Will Trump’s $42 Billion Bet Bring Democrats to the Table on Health Care?
Policy + Politics

Will Trump’s $42 Billion Bet Bring Democrats to the Table on Health Care?

© Kevin Lamarque / Reuters

When the Department of Health and Human Services issued an angry statement on Tuesday challenging the accuracy of a report in The New York Times that had relied, puzzlingly, on another official statement from HHS, astute observers might have noticed that the wording sounded a little...well...Trumpish.

The article reported that the administration had decided that it would continue to pay out taxpayer funded subsidies to insurance companies covering people through the Affordable Care Act’s health care exchanges. The estimated cost of those subsidies this year is $42.6 billion. The legality of the payments is being challenged in court by the House of Representatives, but withdrawing them would be a dramatic change that could drive insurance companies out of the exchanges.

Related: Trump Team Could Pull the Plug on Obamacare Subsidies for 2018

The New York Times report is inaccurate,” said the statement, attributed to HHS spokesperson Alleigh Marré. It went on to blast Democrats for failing to contact the administration about ways to help “save” the ACA, and speculated that it was “perhaps because they consider Obamacare to be a losing cause.”

“Democrats need to help solve this failed Obamacare plan...No decisions have been made about how the administration will proceed.”

In retrospect, all the signs were there: The use of “failed” as an adjective. The mangling of common expressions (“losing cause?”) The outright denial of something stated as fact just a day before.

On Thursday, Politico reported that the statement, attributed to Marré, had actually been dictated by President Trump himself in an angry phone call to HHS Secretary Tom Price.

Related: Under Pressure from Insurers, Trump Continues Obamacare Taxpayer Subsidies

Citing multiple sources within the White House, Politico reported that the president had been unhappy to see public confirmation of the plan to pay the taxpayer-funded subsidies because he hoped to use the possible discontinuation of those payments as leverage against Democrats in discussions about potential changes to the legislation.

The subsidies in question are meant to compensate insurers for the costs of covering people who consume large amounts of healthcare services. Because the ACA requires insurers to cover anyone who applies and cannot charge people with pre-existing conditions higher prices than healthy people of a similar age, the subsidies help keep premiums lower than they otherwise would have to be to produce a profit.

House Republicans have long claimed that the subsidy payments are illegal because they are not specifically authorized in the legislation. However, Republican leaders, including House Speaker Paul Ryan have signaled that there would be no effort to force the administration to stop paying them while the case is ongoing, citing the potential disruption to the insurance markets.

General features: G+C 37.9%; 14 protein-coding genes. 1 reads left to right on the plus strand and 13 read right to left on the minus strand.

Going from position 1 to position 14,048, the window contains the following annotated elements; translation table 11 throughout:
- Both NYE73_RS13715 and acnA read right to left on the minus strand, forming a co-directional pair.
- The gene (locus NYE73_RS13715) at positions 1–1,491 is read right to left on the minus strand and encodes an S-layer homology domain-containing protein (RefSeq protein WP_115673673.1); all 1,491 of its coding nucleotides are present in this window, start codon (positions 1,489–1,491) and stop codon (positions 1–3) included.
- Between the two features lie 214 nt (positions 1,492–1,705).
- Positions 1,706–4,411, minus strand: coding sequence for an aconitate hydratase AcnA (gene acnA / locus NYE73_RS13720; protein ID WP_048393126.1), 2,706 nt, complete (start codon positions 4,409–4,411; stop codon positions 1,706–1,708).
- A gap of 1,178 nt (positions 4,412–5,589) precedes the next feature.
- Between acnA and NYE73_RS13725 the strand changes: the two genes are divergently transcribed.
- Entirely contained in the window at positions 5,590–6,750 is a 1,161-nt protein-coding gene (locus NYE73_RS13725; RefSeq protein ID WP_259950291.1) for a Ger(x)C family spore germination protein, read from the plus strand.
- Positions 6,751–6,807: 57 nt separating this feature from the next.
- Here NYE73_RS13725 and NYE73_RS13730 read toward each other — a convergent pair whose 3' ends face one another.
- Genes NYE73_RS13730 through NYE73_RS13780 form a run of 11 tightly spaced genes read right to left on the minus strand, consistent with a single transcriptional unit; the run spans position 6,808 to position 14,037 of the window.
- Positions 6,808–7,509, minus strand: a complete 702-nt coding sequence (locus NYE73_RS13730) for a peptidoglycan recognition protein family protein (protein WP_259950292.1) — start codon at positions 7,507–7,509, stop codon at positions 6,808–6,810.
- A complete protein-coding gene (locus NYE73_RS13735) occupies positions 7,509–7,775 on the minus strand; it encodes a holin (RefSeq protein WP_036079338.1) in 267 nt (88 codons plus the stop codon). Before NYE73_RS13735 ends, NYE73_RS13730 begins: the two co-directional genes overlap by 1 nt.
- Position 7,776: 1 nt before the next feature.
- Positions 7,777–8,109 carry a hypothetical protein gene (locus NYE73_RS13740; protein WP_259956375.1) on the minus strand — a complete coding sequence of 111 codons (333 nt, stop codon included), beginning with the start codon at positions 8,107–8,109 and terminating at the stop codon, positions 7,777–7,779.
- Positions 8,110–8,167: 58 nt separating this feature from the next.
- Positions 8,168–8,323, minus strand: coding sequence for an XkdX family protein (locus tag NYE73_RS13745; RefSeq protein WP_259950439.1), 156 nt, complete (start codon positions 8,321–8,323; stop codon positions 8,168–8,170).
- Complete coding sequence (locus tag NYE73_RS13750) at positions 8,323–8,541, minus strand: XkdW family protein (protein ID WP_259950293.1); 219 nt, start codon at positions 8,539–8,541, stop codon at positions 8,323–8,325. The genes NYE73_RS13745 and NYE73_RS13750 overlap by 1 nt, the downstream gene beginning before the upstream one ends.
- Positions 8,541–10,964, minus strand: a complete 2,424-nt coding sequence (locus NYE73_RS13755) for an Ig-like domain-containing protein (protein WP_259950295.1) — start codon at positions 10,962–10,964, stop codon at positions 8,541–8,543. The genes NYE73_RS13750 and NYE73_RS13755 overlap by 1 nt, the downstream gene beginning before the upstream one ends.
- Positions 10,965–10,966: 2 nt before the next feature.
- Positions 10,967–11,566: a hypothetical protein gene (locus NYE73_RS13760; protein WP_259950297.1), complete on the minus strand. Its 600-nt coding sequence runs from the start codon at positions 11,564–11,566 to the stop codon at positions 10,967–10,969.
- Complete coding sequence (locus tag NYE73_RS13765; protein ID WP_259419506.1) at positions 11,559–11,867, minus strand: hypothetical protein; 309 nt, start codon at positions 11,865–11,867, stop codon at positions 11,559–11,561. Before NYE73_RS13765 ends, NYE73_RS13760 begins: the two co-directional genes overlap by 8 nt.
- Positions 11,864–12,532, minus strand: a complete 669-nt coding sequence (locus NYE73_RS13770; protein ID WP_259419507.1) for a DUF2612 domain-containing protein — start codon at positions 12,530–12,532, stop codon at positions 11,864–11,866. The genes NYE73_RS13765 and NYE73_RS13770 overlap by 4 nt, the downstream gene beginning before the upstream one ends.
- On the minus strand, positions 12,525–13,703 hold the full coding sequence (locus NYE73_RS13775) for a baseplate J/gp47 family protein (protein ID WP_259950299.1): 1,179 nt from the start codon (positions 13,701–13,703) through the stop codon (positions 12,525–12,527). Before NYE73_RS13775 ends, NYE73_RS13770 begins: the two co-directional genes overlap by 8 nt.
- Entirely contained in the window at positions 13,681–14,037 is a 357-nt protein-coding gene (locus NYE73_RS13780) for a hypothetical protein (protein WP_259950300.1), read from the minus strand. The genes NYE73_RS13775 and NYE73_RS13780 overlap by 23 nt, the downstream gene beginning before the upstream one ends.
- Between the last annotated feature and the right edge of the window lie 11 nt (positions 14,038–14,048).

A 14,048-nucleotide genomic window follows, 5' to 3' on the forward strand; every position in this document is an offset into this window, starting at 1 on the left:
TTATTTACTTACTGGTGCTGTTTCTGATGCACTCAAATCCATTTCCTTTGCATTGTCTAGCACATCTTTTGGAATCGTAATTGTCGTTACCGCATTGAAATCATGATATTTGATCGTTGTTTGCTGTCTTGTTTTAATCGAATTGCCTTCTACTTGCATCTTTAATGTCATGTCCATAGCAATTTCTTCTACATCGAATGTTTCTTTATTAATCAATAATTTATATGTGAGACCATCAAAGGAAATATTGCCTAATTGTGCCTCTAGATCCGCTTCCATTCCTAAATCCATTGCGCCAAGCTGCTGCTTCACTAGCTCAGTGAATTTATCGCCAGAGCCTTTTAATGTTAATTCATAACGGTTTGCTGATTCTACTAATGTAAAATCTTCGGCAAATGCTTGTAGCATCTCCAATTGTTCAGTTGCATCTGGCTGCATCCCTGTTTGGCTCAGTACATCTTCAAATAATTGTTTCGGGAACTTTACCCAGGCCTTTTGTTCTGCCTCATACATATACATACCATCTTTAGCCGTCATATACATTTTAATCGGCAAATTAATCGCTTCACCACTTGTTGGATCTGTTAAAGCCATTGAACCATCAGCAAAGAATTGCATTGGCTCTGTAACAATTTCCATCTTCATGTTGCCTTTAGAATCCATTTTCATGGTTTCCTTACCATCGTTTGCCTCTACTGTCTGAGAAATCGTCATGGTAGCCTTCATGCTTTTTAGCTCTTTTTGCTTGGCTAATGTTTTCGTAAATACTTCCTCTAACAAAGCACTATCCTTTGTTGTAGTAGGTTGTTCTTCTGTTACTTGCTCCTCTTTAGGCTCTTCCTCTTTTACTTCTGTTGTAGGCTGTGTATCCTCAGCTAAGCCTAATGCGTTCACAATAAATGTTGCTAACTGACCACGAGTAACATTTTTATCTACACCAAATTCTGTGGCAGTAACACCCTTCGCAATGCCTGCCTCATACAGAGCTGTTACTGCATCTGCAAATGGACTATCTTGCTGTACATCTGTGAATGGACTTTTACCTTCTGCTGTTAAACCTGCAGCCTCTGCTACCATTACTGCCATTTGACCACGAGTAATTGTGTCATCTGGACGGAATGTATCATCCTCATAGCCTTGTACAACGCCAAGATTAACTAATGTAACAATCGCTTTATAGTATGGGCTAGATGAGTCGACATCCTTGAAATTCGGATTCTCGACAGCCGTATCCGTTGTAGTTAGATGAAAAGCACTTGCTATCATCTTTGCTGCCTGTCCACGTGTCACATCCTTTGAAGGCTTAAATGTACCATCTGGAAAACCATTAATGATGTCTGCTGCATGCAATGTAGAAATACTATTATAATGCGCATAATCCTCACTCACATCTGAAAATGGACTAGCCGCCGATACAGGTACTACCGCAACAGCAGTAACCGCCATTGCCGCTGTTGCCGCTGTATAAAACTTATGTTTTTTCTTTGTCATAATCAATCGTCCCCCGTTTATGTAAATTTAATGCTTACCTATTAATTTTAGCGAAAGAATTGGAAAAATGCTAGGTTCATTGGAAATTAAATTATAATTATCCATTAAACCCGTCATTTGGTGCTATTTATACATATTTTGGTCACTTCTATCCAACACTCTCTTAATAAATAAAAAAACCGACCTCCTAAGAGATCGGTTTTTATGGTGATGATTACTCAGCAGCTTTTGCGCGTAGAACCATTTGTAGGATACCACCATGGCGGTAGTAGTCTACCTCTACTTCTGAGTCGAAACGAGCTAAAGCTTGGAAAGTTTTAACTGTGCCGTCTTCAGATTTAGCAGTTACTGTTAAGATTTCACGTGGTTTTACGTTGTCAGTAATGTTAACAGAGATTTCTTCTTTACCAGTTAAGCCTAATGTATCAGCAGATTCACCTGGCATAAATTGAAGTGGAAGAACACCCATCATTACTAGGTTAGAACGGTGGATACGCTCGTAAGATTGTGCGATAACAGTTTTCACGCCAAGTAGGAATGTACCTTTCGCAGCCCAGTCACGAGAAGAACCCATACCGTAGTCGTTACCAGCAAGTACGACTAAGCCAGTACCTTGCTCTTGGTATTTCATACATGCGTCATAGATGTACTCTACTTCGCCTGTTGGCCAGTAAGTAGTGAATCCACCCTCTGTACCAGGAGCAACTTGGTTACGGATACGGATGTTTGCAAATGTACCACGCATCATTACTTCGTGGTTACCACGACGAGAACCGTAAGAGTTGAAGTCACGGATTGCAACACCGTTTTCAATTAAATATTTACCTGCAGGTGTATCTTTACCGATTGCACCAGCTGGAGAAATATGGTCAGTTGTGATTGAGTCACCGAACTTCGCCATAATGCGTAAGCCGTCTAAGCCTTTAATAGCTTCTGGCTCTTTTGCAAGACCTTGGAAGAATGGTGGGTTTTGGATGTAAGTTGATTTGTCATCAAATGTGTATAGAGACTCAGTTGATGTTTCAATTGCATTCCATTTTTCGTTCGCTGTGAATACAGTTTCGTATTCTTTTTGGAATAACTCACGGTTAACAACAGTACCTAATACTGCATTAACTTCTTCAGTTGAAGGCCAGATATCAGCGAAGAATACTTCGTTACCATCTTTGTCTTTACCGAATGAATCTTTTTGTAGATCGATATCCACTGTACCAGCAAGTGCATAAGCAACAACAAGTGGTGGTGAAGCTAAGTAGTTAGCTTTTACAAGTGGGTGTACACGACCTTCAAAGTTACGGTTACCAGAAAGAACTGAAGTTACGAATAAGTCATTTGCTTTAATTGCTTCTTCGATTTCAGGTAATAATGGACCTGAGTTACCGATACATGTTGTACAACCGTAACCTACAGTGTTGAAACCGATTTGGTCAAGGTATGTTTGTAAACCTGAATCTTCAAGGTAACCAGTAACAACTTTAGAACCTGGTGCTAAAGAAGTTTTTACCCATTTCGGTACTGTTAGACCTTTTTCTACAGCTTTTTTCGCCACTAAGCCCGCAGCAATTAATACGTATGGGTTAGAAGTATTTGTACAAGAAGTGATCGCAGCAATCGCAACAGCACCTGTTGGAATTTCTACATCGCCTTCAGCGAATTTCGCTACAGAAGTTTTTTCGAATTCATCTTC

The Trump-via-HHS statement issued Tuesday raised the possibility that the subsidies might go away after all -- something that would almost certainly cause some or even all insurers to either abandon the health insurance exchanges entirely or to demand the ability to increase premiums substantially to offset the cost.

Related:  Insurer’s Message to Trump: Fix Obamacare or We’re Out

That possibility injected a dangerous element of uncertainty into the decision making of health insurers, said a coalition of business and healthcare associations in a letter to the administration on Wednesday.

“A critical priority is to stabilize the individual health insurance market,” said the letter, which was signed by eight different groups including the Blue Cross and Blue Shield Foundation, the US Chamber of Commerce, and the American Medical Association. “The window is quickly closing to price individual insurance products properly for 2018. The most critical action to help stabilize the individual market for 2017 and 2018 is to remove uncertainty about continued funding for cost sharing reductions.”

Failure to create that certainty, they warned, would lead to fewer choices for consumers, higher premium prices, and would force providers to deliver “more uncompensated care which will further strain their ability to meet the needs of their communities and will raise costs for everyone, including employers who sponsor group health plans for their employees.”

Trump’s thinking on the plan to bring Democrats to the table is unclear at best. Withholding the subsidies and creating a massive disruption in the insurance market would be difficult to spin as something the Democrats forced him to do, considering that they are already being paid and will only stop, in the near term, at least, if Trump orders them to. It’s hard to see how the resulting chaos would be blamed on anybody but Trump.